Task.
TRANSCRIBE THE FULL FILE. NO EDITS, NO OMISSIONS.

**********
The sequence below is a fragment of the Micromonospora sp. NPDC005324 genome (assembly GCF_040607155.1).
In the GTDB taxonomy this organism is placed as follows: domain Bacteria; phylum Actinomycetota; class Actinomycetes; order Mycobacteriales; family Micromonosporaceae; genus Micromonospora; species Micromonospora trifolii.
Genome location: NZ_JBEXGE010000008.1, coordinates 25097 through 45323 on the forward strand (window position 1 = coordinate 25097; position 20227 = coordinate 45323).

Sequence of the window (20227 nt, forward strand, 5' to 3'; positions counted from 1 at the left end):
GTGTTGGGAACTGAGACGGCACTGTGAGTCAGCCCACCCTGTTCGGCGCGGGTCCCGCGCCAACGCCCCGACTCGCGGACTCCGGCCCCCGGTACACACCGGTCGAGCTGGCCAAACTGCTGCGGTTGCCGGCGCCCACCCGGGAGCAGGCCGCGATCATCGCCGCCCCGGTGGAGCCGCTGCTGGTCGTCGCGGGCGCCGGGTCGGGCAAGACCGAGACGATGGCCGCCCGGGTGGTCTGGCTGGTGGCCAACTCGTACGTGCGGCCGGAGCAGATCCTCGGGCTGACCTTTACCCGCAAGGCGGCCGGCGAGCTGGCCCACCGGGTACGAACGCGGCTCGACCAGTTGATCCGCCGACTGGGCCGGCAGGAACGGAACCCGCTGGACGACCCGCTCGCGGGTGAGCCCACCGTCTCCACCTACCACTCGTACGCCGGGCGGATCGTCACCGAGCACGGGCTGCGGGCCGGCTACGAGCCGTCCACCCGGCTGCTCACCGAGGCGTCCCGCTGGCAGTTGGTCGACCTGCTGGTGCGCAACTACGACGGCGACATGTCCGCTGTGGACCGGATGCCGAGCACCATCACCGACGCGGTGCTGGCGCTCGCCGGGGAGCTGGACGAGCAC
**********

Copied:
The sequence below is a fragment of the Micromonospora sp. NPDC005324 genome (assembly GCF_040607155.1).
In the GTDB taxonomy this organism is placed as follows: domain Bacteria; phylum Actinomycetota; class Actinomycetes; order Mycobacteriales; family Micromonosporaceae; genus Micromonospora; species Micromonospora trifolii.
Genome location: NZ_JBEXGE010000008.1, coordinates 25097 through 45323 on the forward strand (window position 1 = coordinate 25097; position 20227 = coordinate 45323).

Sequence of the window (20227 nt, forward strand, 5' to 3'; positions counted from 1 at the left end):
GTGTTGGGAACTGAGACGGCACTGTGAGTCAGCCCACCCTGTTCGGCGCGGGTCCCGCGCCAACGCCCCGACTCGCGGACTCCGGCCCCCGGTACACACCGGTCGAGCTGGCCAAACTGCTGCGGTTGCCGGCGCCCACCCGGGAGCAGGCCGCGATCATCGCCGCCCCGGTGGAGCCGCTGCTGGTCGTCGCGGGCGCCGGGTCGGGCAAGACCGAGACGATGGCCGCCCGGGTGGTCTGGCTGGTGGCCAACTCGTACGTGCGGCCGGAGCAGATCCTCGGGCTGACCTTTACCCGCAAGGCGGCCGGCGAGCTGGCCCACCGGGTACGAACGCGGCTCGACCAGTTGATCCGCCGACTGGGCCGGCAGGAACGGAACCCGCTGGACGACCCGCTCGCGGGTGAGCCCACCGTCTCCACCTACCACTCGTACGCCGGGCGGATCGTCACCGAGCACGGGCTGCGGGCCGGCTACGAGCCGTCCACCCGGCTGCTCACCGAGGCGTCCCGCTGGCAGTTGGTCGACCTGCTGGTGCGCAACTACGACGGCGACATGTCCGCTGTGGACCGGATGCCGAGCACCATCACCGACGCGGTGCTGGCGCTCGCCGGGGAGCTGGACGAGCAC